Alexander Pushkin, translated by Alan Myers

For God’s sake, let me not go mad,
far better beggar’s staff and plaid,
   far better toil or hunger choose.
But not that I would grimly cling
to intellect as to a thing
   I greatly fear to lose:

Were I but left at liberty
to roam at will, exultantly
   I’d race by woods and streams!
and sing delirious, overjoyed
oblivious in a swirling void
of wild and wondrous dreams.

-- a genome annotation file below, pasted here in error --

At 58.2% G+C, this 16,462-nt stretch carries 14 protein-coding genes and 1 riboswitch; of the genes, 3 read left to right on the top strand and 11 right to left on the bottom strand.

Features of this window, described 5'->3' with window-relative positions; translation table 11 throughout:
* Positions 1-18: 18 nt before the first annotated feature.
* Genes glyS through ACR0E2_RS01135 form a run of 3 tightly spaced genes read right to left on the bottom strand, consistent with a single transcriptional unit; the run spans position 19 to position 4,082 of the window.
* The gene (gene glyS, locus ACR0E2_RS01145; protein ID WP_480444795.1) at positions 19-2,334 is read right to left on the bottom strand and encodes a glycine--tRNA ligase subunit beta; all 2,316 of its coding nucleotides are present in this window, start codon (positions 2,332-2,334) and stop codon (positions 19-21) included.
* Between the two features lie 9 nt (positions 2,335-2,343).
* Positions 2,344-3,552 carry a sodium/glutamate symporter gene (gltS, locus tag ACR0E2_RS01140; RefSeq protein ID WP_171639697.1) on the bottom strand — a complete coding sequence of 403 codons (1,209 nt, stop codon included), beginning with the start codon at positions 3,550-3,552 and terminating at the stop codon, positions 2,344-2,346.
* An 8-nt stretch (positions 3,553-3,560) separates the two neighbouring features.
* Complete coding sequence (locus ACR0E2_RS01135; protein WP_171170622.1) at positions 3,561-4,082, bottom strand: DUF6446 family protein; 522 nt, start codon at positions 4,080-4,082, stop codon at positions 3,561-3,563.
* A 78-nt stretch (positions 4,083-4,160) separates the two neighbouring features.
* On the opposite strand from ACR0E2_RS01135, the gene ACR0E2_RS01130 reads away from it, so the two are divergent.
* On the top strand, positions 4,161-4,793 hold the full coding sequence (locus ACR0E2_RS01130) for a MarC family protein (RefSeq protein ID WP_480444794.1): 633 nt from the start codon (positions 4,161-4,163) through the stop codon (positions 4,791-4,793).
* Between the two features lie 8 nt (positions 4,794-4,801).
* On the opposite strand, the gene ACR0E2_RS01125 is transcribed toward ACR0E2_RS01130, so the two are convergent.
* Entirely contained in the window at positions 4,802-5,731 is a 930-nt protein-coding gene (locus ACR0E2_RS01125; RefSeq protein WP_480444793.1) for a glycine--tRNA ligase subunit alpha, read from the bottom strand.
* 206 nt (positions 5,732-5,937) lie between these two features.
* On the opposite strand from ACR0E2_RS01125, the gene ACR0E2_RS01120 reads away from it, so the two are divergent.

Enrapt in dreams that never cloy,
I’d gaze aloft suffused with joy,
   into the empty skies;
I would be willful, wild and free,
a whirlwind roaring from the sea,
   destroying as it flies.

But there’s the rub: once lose your mind
and you’re a terror to mankind,
   they’ll take you when they please,
attach you to the idiot’s chain
and through the bars time and again
   they’ll come to poke and tease.

At night the sounds that I shall hear
will not be nightingales I fear
   no oak woods solemn strains—
but cries of those who share my plight,
the curse of warders in the night,
the shriek and clank of chains.

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